Danny Auger has a licence to use marijuana for pain relief after his arm was reattached, but is fighting to have workers’ compensation pay for it, as it would for a number of painkillers that can be addictive.
ANDREW FRANCIS WALLACE/TORONTO STAR
It would be easier on Danny Auger’s already thin wallet if he just took a prescribed painkiller to deal with the chronic pain he suffers from nerve damage, due to a horrific 2009 construction accident that almost completely severed one arm.
He is able to get medically prescribed drugs — no matter how addictive — paid for by the Workplace Safety & Insurance Board (formerly Worker’s Compensation Board).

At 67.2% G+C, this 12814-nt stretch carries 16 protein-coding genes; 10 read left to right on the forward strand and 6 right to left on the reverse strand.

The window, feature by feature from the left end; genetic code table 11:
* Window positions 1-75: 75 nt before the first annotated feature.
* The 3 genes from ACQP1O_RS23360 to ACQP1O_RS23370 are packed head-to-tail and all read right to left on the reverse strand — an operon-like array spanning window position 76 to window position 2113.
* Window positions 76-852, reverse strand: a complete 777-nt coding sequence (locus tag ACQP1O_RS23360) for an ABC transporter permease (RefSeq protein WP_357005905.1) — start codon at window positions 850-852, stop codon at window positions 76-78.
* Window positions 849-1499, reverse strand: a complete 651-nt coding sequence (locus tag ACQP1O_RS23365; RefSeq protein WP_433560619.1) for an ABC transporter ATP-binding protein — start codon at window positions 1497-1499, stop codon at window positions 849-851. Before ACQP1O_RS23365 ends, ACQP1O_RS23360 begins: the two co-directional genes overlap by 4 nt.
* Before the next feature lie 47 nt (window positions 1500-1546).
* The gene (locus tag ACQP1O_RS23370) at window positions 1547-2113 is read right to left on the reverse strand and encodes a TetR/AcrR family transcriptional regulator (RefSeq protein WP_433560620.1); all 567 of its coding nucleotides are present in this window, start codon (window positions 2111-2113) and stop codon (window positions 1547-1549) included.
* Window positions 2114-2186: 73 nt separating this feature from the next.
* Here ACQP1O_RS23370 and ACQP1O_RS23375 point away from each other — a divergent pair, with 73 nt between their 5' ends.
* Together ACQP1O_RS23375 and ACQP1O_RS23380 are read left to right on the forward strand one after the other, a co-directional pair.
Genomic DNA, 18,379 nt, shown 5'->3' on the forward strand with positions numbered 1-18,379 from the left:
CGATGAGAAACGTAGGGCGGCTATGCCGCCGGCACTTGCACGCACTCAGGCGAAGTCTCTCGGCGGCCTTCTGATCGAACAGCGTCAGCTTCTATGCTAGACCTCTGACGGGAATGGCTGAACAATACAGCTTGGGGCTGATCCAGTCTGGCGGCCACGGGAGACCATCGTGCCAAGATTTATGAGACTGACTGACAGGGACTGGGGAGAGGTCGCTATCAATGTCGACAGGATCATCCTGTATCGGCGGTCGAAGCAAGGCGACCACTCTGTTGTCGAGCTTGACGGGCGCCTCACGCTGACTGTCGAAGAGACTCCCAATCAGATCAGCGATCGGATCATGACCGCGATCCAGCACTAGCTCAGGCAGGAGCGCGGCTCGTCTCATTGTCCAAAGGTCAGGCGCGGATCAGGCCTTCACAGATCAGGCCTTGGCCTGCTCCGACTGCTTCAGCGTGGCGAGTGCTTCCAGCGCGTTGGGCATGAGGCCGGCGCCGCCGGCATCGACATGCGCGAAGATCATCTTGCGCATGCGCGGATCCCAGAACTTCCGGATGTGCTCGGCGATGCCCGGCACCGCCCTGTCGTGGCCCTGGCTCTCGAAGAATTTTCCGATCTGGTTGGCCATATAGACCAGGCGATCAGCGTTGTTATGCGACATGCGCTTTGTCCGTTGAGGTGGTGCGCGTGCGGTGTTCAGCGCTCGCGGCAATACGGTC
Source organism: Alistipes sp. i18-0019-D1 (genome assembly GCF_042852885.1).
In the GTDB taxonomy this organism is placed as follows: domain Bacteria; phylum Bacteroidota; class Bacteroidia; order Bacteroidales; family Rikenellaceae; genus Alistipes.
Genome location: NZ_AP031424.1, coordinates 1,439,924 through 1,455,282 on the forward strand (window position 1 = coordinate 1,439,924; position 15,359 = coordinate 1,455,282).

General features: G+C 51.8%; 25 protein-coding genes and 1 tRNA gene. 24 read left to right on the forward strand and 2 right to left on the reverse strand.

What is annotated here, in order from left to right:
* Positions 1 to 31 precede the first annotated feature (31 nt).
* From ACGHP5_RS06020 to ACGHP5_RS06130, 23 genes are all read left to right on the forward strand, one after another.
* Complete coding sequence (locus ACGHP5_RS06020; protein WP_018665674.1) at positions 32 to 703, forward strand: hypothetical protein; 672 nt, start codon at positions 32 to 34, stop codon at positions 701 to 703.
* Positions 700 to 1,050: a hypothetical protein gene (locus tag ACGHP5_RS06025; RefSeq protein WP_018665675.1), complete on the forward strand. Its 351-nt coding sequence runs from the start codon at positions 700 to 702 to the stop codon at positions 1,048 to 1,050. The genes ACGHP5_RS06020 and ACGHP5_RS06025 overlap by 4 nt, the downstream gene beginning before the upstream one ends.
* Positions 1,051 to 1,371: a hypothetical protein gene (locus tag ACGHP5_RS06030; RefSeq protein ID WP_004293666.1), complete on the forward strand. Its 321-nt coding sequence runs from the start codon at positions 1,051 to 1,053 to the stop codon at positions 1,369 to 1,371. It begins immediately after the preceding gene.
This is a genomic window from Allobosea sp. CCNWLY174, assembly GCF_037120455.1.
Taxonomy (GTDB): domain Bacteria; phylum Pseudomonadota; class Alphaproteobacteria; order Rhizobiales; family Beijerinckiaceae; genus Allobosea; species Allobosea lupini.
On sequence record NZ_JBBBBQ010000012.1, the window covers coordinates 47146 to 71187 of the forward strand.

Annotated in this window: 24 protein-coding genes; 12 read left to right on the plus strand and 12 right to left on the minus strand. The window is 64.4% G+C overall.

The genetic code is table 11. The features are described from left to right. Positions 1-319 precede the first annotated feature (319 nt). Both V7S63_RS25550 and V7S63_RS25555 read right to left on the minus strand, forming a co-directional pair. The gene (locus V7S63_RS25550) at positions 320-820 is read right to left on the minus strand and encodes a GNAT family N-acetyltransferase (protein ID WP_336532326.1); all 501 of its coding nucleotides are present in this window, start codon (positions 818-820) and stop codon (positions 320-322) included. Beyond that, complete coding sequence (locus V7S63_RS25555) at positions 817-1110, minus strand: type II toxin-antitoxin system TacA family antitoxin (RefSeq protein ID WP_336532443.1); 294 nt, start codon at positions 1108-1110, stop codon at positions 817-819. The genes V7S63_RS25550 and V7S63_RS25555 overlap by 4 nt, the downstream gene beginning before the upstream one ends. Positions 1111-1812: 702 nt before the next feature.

But the 47-year-old Orillia man knows and fears the addictive aspects of painkillers and prefers to use marijuana (mostly through ingestion, occasionally smoking) to deal with his pain. For about two years he’s had a licence from Health Canada, supported by documentation from a medical doctor, that allows him to legally use it after obtaining it from a designated grower.
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